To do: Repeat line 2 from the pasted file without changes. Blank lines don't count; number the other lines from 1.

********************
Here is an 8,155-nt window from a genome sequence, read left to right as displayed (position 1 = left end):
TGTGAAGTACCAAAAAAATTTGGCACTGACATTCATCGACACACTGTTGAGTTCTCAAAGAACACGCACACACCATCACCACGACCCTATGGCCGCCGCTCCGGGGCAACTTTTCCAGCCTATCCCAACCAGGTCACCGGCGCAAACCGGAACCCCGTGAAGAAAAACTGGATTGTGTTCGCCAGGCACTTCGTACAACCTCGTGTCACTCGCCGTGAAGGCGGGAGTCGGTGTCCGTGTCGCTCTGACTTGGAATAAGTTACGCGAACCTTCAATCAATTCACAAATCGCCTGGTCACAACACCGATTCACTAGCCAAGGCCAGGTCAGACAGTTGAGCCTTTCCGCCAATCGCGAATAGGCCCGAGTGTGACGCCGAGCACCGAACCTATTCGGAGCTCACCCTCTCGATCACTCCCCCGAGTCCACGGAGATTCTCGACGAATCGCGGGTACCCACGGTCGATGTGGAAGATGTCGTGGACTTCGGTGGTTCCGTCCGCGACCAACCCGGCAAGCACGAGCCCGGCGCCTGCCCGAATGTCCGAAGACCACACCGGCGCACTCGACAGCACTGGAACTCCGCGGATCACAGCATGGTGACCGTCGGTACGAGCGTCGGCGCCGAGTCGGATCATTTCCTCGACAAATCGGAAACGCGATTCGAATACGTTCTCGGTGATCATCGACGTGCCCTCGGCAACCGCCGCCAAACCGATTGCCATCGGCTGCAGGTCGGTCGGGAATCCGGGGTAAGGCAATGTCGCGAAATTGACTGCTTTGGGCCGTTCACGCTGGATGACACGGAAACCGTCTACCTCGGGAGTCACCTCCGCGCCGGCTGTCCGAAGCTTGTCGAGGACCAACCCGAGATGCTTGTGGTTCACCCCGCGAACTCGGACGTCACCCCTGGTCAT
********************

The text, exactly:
TGTGAAGTACCAAAAAAATTTGGCACTGACATTCATCGACACACTGTTGAGTTCTCAAAGAACACGCACACACCATCACCACGACCCTATGGCCGCCGCTCCGGGGCAACTTTTCCAGCCTATCCCAACCAGGTCACCGGCGCAAACCGGAACCCCGTGAAGAAAAACTGGATTGTGTTCGCCAGGCACTTCGTACAACCTCGTGTCACTCGCCGTGAAGGCGGGAGTCGGTGTCCGTGTCGCTCTGACTTGGAATAAGTTACGCGAACCTTCAATCAATTCACAAATCGCCTGGTCACAACACCGATTCACTAGCCAAGGCCAGGTCAGACAGTTGAGCCTTTCCGCCAATCGCGAATAGGCCCGAGTGTGACGCCGAGCACCGAACCTATTCGGAGCTCACCCTCTCGATCACTCCCCCGAGTCCACGGAGATTCTCGACGAATCGCGGGTACCCACGGTCGATGTGGAAGATGTCGTGGACTTCGGTGGTTCCGTCCGCGACCAACCCGGCAAGCACGAGCCCGGCGCCTGCCCGAATGTCCGAAGACCACACCGGCGCACTCGACAGCACTGGAACTCCGCGGATCACAGCATGGTGACCGTCGGTACGAGCGTCGGCGCCGAGTCGGATCATTTCCTCGACAAATCGGAAACGCGATTCGAATACGTTCTCGGTGATCATCGACGTGCCCTCGGCAACCGCCGCCAAACCGATTGCCATCGGCTGCAGGTCGGTCGGGAATCCGGGGTAAGGCAATGTCGCGAAATTGACTGCTTTGGGCCGTTCACGCTGGATGACACGGAAACCGTCTACCTCGGGAGTCACCTCCGCGCCGGCTGTCCGAAGCTTGTCGAGGACCAACCCGAGATGCTTGTGGTTCACCCCGCGAACTCGGACGTCACCCCTGGTCAT